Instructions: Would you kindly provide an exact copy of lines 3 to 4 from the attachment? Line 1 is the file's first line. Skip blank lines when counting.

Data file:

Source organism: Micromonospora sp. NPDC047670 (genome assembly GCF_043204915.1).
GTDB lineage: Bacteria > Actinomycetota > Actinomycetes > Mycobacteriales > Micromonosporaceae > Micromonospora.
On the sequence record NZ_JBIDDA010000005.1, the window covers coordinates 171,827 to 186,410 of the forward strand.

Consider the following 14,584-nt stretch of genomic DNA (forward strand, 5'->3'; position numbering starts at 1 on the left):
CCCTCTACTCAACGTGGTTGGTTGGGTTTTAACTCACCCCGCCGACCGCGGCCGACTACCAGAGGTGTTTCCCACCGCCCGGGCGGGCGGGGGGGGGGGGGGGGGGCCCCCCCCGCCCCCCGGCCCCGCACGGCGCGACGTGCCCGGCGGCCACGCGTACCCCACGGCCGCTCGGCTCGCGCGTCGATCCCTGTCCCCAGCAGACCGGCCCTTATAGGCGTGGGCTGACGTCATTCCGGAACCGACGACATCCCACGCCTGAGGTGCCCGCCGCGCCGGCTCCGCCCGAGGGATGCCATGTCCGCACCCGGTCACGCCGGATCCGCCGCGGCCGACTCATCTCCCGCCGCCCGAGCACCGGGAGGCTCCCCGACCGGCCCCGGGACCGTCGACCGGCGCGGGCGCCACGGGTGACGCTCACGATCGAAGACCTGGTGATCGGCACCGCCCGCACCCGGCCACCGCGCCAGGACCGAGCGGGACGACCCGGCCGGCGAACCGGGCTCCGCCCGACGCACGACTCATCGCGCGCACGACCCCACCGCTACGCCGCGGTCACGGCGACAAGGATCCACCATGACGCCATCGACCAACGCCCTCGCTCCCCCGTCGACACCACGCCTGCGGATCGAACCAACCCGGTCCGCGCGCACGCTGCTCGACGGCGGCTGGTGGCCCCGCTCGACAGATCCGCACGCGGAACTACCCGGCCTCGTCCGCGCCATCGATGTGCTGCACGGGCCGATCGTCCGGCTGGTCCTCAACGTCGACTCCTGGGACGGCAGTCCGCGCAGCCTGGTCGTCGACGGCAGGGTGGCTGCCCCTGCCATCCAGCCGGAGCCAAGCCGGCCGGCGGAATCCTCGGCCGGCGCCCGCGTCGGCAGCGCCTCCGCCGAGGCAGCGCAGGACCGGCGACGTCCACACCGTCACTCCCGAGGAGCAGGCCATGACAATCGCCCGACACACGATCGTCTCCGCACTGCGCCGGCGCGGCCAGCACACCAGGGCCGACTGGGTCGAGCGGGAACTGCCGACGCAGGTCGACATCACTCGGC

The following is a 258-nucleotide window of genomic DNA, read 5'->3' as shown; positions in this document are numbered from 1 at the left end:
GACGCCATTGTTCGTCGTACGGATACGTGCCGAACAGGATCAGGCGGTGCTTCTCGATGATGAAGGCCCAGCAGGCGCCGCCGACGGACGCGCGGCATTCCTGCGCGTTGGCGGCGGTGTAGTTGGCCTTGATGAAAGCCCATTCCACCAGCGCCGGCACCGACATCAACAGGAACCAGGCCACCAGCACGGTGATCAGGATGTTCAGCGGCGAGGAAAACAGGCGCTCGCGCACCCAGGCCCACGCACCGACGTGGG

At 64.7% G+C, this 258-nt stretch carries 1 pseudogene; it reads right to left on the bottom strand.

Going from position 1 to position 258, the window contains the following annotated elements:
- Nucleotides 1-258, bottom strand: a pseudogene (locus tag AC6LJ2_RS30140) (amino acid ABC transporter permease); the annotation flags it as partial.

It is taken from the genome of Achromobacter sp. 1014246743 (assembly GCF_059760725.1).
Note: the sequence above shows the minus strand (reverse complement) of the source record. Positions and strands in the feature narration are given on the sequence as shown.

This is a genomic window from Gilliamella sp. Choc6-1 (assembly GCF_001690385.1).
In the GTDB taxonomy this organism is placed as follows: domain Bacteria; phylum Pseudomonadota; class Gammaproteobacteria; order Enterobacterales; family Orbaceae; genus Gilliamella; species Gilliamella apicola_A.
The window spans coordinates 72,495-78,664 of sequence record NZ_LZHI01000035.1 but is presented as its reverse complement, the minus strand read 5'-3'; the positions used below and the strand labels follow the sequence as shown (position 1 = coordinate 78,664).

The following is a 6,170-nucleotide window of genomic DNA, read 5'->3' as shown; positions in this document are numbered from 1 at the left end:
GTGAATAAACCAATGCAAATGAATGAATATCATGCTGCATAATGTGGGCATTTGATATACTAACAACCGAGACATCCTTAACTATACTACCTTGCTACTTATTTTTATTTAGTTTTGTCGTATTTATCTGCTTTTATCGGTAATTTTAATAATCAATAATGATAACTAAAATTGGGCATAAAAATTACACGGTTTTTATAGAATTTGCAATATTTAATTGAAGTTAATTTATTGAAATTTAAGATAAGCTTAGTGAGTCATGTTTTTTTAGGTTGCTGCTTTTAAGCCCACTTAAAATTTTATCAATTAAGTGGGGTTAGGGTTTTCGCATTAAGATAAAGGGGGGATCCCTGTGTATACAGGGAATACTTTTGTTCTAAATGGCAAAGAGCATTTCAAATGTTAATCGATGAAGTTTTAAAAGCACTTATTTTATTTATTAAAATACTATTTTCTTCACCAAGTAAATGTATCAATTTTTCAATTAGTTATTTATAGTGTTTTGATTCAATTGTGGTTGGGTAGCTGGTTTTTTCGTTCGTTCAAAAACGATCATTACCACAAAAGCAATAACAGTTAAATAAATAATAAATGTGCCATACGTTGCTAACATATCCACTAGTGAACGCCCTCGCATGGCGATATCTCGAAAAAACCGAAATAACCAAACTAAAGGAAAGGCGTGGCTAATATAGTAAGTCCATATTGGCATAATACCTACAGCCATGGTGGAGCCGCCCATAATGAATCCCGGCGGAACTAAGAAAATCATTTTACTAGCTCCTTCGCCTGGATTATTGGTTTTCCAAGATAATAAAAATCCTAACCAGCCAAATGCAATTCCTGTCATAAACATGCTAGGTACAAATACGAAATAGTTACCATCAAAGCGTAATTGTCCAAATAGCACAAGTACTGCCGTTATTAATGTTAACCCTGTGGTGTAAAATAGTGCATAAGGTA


On the sequence record NZ_JBIDDA010000005.1, the window covers coordinates 171,827 to 186,410 of the forward strand.

Consider the following 14,584-nt stretch of genomic DNA (forward strand, 5'->3'; position numbering starts at 1 on the left):